Obama Continues Push For Comprehensive Immigration Reform At Meeting With Hispanic Celebrities
April 28, 2011 By Roque Planas
President Barack Obama reiterated his call for comprehensive immigration reform Thursday at a meeting with prominent Hispanic celebrities, including actresses Eva Longoria and America Ferrera, and news anchor Jose Diaz-Balart of Telemundo.
Obama told the group that he favors enacting a comprehensive immigration reform that would create a path to citizenship for the estimated 11 million undocumented immigrants in the country, most of whom are Hispanic. But Obama also said that he could not change the law by himself and would have to leave action to Congress. “More voices are needed to elevate the immigration debate beyond the politics, false debates, and rhetoric that have dominated the issue,” the White House said in a press statement.
When asked by participants in the one-hour meeting, Obama said he would not halt deportations of undocumented immigrants — an issue that remains controversial in many Hispanic communities. The Obama administration holds the record for most immigrants deported, with 392,000 for fiscal year 2010.
Thursday’s meeting was the latest in a series of steps Obama has taken to drum up interest in immigration reform, as he attempts to mobilize the Latino constituency that rallied behind his presidential bid in 2008, but lost enthusiasm for him once he took office. Some 67 percent of the country’s 10 million Latino voters supported Obama in 2008. By the midterms last year, only 60 percent of Hispanic got behind Democratic candidates, according to numbers from the Pew Hispanic Center. Obama’s approval rating among Latinos dipped below 50 percent over the last two weeks, according to Gallup polls.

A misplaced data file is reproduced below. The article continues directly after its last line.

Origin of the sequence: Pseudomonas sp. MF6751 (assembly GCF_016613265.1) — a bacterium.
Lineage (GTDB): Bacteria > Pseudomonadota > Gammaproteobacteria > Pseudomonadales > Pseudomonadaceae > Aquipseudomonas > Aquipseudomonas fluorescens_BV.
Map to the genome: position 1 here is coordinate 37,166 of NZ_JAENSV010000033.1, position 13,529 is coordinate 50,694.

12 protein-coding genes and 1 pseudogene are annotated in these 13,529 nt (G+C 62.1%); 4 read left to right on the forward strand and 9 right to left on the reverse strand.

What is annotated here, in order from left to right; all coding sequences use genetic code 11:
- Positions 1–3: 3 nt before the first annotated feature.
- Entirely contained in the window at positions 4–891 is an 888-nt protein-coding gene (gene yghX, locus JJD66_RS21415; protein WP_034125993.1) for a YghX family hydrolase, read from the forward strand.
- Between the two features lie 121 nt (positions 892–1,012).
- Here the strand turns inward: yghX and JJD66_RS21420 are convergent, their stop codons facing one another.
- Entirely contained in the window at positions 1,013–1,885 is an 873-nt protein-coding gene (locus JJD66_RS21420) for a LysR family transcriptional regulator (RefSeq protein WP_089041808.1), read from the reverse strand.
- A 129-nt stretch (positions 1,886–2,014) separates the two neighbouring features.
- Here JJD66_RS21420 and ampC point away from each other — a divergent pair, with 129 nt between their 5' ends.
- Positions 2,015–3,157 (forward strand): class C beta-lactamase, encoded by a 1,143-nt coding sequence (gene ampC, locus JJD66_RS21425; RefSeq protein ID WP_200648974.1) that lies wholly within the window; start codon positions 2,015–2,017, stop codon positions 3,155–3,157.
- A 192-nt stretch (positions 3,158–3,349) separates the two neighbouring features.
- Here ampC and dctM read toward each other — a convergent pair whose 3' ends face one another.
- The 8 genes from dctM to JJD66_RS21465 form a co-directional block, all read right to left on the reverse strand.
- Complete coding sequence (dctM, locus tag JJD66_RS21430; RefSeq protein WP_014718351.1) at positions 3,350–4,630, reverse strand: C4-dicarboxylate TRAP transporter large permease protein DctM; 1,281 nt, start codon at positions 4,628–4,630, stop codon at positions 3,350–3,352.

Last week, Obama met with stakeholders from across the political spectrum to discuss immigration reform. San Antonio Mayor Julian Castro, Senator Mel Martinez, New York City Mayor Michael Bloomberg, former Governor Arnold Schwarzenegger and others attended the April 19 meeting at the White House where Obama laid out his four-point plan for comprehensive immigration reform.
The key points to the plan include creating a pathway for citizenship for undocumented workers, ramping up border security and recruiting high-skilled, entrepreneurial immigrants that Obama says will help create jobs.
Obama’s renewed interest in immigration reform also owes in part to the continuing tug-of-war between the administration and state governments who want to take enforcement into their own hands. The Georgia state legislature recently passed a law similar to Arizona’s SB 1070 that would give police authority to check the immigration status of the people they detain. The state legislatures of Florida, South Carolina, Alabama, Indiana and others are considering similar laws.
Obama criticized the approach in an interview on Tuesday with Georgia’s WSB-TV (see the video below). When asked what he would do to address people’s concerns about illegal immigration, Obama said he had done more to enforce immigration law and secure the border than previous administrations, but that it is not possible to confront the problem through punitive measures alone.
“The truth of the matter is we’ve still got some undocumented workers in this country. The way to handle it is through comprehensive immigration reform,” Obama said. “I think it’s a mistake for states to try to do this piecemeal. We can’t have 50 different immigration laws around the country. Arizona tried this and a federal court already struck them down.”